Andrée Putman, an internationally acclaimed French designer who was known as an ambassador of style, died on Saturday at her home in Paris at the age of 87.
The internationally acclaimed French designer Andree Putman, whose many achievements include revamping the interior of the Concorde supersonic jet, died Saturday at her Paris home aged 87, her family said.
Putman helped coin the concept of the boutique hotel, gave her name to a skyscraper in Hong Kong, and designed movie sets and stores for luxury goods in a career that spanned nearly seven decades.
Seen by many as the Grande Dame of French design, the chic Parisienne was the subject of a retrospective at Paris city hall in 2010.
Her daughter Olivia, who now runs the Putman design studio and who curated the show, said Andree Putman "became a style ambassador in spite of herself -- she just did her own thing, she would never have claimed such a role."
From her upbringing in a wealthy, art-loving home on Paris's Left Bank, to summers spent in the family's historic abbey in Burgundy, Putman was born into a world of elegant comfort and refinement.
But her first design project -- her teenaged bedroom -- marked a break with her milieu when aged 15, she emptied it to get rid of all objects associated with the past, which she saw as loaded with social status.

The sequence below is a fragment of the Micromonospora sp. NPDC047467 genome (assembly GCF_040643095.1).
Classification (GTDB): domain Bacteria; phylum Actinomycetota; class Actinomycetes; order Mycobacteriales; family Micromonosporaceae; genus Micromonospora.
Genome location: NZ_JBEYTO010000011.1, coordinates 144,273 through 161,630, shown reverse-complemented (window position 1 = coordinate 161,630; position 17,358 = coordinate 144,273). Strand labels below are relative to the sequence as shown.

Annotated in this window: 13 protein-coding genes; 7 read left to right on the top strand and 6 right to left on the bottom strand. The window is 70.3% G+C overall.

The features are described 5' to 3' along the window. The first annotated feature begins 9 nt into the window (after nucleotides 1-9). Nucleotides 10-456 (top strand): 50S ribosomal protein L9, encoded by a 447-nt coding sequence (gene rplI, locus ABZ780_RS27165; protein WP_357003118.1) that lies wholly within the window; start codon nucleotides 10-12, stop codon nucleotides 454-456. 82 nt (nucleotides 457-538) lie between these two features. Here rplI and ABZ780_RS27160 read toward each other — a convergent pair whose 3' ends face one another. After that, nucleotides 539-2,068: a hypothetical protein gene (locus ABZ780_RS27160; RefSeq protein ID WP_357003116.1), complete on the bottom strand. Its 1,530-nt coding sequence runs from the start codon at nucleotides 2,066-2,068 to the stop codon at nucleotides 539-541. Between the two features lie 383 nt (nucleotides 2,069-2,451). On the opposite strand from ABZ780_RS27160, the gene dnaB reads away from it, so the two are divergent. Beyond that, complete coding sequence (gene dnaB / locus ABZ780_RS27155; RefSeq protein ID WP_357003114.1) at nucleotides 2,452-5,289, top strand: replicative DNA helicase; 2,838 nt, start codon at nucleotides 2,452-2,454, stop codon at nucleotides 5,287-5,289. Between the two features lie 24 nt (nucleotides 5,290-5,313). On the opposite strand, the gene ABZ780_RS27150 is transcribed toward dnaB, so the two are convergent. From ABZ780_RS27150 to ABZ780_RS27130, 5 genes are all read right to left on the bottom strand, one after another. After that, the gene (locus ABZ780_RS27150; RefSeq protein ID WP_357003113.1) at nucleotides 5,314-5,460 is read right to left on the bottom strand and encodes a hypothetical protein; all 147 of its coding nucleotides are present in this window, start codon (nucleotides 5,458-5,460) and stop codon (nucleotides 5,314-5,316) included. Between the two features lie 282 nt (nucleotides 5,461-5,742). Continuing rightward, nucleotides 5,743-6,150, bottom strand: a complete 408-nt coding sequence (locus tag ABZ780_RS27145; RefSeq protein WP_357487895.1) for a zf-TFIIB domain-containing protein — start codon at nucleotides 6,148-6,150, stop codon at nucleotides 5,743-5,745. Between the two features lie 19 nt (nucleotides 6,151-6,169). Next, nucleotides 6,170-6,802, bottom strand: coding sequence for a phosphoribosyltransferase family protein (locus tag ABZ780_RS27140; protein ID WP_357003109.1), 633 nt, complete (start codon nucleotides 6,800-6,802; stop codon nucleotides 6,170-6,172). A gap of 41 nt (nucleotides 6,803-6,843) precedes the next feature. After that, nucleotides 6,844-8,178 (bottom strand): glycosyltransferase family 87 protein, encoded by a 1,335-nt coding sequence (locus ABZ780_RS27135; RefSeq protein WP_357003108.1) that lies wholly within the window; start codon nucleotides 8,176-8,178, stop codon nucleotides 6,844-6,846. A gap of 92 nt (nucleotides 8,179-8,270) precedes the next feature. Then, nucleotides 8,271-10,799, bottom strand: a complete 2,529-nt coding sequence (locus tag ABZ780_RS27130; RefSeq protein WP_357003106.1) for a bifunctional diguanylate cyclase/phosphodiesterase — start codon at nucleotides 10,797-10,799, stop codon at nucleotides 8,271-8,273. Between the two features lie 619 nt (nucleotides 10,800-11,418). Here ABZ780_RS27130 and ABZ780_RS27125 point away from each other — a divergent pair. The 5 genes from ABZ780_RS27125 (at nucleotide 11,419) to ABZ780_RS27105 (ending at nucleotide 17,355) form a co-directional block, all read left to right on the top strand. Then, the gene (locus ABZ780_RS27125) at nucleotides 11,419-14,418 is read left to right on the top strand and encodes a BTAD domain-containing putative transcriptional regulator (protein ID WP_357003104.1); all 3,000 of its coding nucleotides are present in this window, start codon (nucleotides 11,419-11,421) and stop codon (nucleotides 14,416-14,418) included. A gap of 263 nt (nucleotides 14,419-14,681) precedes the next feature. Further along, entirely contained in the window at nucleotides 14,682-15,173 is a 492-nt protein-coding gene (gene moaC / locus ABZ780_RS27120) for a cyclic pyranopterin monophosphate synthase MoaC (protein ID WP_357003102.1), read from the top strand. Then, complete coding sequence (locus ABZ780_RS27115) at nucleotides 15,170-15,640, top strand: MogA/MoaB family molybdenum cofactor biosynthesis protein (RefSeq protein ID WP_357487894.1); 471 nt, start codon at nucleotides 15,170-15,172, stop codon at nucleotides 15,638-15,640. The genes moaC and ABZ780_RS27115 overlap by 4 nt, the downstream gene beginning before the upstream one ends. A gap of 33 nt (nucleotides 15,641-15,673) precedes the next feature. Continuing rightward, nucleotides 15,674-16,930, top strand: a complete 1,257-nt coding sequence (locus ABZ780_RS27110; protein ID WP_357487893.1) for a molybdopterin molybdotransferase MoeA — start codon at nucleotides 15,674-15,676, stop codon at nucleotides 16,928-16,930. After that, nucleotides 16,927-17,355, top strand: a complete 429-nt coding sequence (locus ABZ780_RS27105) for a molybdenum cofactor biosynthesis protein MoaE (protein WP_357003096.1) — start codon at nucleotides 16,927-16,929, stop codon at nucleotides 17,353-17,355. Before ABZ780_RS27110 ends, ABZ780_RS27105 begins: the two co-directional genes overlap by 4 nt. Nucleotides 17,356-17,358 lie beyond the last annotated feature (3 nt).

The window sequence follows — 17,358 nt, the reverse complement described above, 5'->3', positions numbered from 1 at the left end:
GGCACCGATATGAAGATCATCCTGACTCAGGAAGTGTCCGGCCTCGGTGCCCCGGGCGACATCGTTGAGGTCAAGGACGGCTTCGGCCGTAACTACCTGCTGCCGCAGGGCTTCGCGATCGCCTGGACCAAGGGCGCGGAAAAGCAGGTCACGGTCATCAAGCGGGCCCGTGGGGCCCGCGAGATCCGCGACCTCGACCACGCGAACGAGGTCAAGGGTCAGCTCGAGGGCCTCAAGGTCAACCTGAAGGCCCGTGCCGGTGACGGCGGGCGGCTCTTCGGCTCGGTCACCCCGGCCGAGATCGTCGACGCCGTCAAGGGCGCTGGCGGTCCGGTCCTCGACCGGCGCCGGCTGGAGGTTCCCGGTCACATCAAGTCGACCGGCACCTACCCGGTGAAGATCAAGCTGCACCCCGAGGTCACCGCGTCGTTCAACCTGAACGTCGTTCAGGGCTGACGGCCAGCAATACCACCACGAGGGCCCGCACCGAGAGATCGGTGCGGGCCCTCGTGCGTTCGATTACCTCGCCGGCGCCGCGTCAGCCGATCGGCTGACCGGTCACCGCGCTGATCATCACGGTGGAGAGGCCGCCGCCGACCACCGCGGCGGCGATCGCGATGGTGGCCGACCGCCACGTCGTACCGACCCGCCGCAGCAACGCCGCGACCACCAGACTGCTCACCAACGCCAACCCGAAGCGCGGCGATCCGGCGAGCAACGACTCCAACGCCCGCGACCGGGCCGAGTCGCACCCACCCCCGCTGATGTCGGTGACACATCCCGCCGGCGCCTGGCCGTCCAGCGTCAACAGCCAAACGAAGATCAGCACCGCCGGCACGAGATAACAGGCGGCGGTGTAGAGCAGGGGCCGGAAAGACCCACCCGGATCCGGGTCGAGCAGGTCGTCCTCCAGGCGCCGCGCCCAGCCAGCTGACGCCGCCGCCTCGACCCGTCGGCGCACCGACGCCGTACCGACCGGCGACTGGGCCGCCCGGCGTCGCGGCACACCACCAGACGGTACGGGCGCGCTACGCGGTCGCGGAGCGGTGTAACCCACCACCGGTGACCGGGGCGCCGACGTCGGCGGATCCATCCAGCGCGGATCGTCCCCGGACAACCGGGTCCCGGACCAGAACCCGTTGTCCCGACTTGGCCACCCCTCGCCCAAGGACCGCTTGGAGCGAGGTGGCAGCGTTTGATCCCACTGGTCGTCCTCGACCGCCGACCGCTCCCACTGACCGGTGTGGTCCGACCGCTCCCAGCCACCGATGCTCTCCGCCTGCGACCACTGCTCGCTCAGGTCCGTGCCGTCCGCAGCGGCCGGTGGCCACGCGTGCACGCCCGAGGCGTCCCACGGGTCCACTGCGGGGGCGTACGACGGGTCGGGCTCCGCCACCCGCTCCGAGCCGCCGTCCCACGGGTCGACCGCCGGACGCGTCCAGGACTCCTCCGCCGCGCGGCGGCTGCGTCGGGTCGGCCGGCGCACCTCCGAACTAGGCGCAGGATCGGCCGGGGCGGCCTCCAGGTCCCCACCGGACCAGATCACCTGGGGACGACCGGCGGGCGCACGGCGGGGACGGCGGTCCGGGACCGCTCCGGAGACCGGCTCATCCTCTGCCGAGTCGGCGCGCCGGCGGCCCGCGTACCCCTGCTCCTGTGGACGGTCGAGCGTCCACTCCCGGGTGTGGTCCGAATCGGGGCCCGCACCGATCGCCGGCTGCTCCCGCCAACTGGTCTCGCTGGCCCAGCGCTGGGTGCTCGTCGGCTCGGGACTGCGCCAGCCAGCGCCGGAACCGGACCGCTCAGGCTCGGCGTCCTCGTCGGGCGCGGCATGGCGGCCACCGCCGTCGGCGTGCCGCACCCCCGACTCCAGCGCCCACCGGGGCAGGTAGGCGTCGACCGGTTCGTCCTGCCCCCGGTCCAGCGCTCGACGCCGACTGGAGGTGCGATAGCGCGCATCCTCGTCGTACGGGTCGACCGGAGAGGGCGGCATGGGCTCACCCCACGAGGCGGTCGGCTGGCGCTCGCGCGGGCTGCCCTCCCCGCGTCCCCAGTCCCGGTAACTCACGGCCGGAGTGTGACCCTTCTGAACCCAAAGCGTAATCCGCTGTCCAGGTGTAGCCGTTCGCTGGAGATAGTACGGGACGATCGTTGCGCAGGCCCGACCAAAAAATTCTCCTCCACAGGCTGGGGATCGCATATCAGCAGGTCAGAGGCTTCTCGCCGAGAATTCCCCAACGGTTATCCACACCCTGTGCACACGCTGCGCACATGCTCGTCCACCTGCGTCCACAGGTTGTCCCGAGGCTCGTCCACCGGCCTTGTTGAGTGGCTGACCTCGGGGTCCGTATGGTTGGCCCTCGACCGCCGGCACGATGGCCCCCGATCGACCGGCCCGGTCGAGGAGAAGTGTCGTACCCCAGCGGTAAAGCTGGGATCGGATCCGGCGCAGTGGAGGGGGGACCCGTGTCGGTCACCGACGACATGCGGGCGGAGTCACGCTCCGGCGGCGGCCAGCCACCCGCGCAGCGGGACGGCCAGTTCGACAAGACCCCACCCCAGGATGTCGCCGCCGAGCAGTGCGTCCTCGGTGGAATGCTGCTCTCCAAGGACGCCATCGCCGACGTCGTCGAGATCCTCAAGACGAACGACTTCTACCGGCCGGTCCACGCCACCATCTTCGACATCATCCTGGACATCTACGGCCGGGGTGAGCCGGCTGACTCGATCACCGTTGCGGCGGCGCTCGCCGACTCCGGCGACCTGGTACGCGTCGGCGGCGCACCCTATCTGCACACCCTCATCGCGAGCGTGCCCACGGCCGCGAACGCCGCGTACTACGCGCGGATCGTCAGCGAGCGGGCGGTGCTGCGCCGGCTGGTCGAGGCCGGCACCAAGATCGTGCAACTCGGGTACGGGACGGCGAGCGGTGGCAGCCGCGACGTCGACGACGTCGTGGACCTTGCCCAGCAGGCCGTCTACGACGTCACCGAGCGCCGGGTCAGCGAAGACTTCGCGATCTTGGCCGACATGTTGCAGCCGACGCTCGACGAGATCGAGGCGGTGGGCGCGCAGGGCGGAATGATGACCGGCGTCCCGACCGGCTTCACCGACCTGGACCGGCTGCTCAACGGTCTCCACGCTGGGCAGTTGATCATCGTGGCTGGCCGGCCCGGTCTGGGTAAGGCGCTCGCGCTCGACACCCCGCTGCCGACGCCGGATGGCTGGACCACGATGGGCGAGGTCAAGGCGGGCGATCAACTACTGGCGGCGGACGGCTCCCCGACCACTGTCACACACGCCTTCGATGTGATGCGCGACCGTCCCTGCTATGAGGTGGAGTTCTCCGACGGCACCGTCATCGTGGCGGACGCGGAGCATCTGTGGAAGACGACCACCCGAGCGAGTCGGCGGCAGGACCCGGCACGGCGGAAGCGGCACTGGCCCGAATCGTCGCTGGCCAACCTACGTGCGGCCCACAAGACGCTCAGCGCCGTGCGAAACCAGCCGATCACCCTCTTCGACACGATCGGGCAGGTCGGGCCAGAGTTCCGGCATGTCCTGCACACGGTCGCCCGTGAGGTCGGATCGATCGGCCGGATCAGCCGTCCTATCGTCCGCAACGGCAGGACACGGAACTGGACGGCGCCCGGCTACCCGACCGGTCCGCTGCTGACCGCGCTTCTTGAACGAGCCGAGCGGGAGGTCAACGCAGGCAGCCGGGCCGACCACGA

Despite showing promise as a pianist, she signed up as messenger-girl at a woman's magazine, "Femina", and began gravitating towards the design world.
The 1960s and 1970s brought her marriage to the art dealer Jacques Putman, her discovery of the art scene, and stints in a design bureau and a talent incubator that launched such designers as Jean-Paul Gaultier and Issey Miyake.
But Putman truly came into her own after divorcing her husband, setting up her own design firm, Ecart, in 1978 -- and hungrily embracing the Paris night scene where she cut a distinctive figure at the age of 53.
As a designer in her own right, she was the first to re-edit pieces from the 1920s and 1930s, restoring figures such as Eileen Gray to global prominence in the process.
High-profile projects flooded in through the 1980s and 1990s, as Putman designed stores for the likes of Guerlain or Yves Saint Laurent, in France and the United States, movie sets for British director Peter Greenaway, a suite for the French culture ministry, or a revamped interior for the Concorde aircraft in 1994.
And from around the world came commissions like the Putman skyscraper, a luxury apartment-hotel complex in the heart of Hong Kong.
One of her most emblematic projects was the 1984 revamp of the Morgans hotel on Madison Avenue, creating what star architect Jean Nouvel dubbed the world's first boutique hotel -- and launching her on the international design scene.
The New York hotel came complete with a bathroom in black-and-white checked tiles that was to become part of the Putman signature. Another marker was her taste for mixing so-called poor materials, like basic tiles, with luxurious ones.
Putman's career was also a story of encounters -- with Andy Warhol or Pierre and Gilles, whose portraits of her are on display in Paris, or Karl Lagerfeld who once sent her a rich collage summing up her design universe.
Date created : 2013-01-20